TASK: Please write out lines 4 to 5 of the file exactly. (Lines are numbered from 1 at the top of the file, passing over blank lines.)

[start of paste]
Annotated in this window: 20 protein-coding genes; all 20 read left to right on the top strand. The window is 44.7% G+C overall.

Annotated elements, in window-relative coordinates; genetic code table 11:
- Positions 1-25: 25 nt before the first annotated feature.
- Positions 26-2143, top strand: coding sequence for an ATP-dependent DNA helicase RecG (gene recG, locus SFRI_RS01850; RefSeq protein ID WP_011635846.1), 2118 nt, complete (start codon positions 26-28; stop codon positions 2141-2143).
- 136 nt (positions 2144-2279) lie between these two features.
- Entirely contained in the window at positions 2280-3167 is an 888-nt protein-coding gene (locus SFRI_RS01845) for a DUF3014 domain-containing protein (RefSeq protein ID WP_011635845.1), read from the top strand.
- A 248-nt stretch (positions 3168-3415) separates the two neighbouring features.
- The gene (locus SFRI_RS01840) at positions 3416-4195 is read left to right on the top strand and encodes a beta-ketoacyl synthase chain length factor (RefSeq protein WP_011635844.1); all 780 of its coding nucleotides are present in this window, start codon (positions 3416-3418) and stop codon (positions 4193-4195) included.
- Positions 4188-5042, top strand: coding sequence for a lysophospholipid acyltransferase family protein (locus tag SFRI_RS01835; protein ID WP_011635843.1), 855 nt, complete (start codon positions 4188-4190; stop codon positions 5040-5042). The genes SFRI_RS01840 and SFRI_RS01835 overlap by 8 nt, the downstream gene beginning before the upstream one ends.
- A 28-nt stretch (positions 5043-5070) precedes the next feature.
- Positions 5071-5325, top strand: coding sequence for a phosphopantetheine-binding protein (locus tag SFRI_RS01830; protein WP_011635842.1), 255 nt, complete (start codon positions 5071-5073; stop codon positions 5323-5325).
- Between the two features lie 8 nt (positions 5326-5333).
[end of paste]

- Positions 26-2143, top strand: coding sequence for an ATP-dependent DNA helicase RecG (gene recG, locus SFRI_RS01850; RefSeq protein ID WP_011635846.1), 2118 nt, complete (start codon positions 26-28; stop codon positions 2141-2143).
- 136 nt (positions 2144-2279) lie between these two features.